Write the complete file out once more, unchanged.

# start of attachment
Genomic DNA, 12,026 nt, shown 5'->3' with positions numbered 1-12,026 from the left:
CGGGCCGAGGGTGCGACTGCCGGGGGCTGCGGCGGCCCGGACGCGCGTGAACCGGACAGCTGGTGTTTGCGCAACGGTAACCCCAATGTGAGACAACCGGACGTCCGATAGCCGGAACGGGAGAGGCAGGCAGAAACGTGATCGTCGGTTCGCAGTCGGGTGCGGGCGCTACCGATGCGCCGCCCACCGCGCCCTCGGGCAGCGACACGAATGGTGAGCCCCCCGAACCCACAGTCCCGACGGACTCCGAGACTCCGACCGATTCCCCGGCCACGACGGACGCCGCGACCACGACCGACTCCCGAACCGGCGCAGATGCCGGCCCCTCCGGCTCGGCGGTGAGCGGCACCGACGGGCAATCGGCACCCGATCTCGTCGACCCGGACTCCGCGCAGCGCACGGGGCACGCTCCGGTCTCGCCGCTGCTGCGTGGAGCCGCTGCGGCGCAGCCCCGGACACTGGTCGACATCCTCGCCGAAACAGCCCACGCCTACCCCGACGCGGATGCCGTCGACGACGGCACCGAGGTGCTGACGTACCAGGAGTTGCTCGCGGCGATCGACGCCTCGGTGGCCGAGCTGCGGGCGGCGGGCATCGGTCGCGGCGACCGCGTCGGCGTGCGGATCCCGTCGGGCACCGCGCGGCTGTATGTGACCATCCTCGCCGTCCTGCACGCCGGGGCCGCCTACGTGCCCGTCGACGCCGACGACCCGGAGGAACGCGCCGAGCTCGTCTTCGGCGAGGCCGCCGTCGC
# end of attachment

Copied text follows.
Genomic DNA, 12,026 nt, shown 5'->3' with positions numbered 1-12,026 from the left:
CGGGCCGAGGGTGCGACTGCCGGGGGCTGCGGCGGCCCGGACGCGCGTGAACCGGACAGCTGGTGTTTGCGCAACGGTAACCCCAATGTGAGACAACCGGACGTCCGATAGCCGGAACGGGAGAGGCAGGCAGAAACGTGATCGTCGGTTCGCAGTCGGGTGCGGGCGCTACCGATGCGCCGCCCACCGCGCCCTCGGGCAGCGACACGAATGGTGAGCCCCCCGAACCCACAGTCCCGACGGACTCCGAGACTCCGACCGATTCCCCGGCCACGACGGACGCCGCGACCACGACCGACTCCCGAACCGGCGCAGATGCCGGCCCCTCCGGCTCGGCGGTGAGCGGCACCGACGGGCAATCGGCACCCGATCTCGTCGACCCGGACTCCGCGCAGCGCACGGGGCACGCTCCGGTCTCGCCGCTGCTGCGTGGAGCCGCTGCGGCGCAGCCCCGGACACTGGTCGACATCCTCGCCGAAACAGCCCACGCCTACCCCGACGCGGATGCCGTCGACGACGGCACCGAGGTGCTGACGTACCAGGAGTTGCTCGCGGCGATCGACGCCTCGGTGGCCGAGCTGCGGGCGGCGGGCATCGGTCGCGGCGACCGCGTCGGCGTGCGGATCCCGTCGGGCACCGCGCGGCTGTATGTGACCATCCTCGCCGTCCTGCACGCCGGGGCCGCCTACGTGCCCGTCGACGCCGACGACCCGGAGGAACGCGCCGAGCTCGTCTTCGGCGAGGCCGCCGTCGC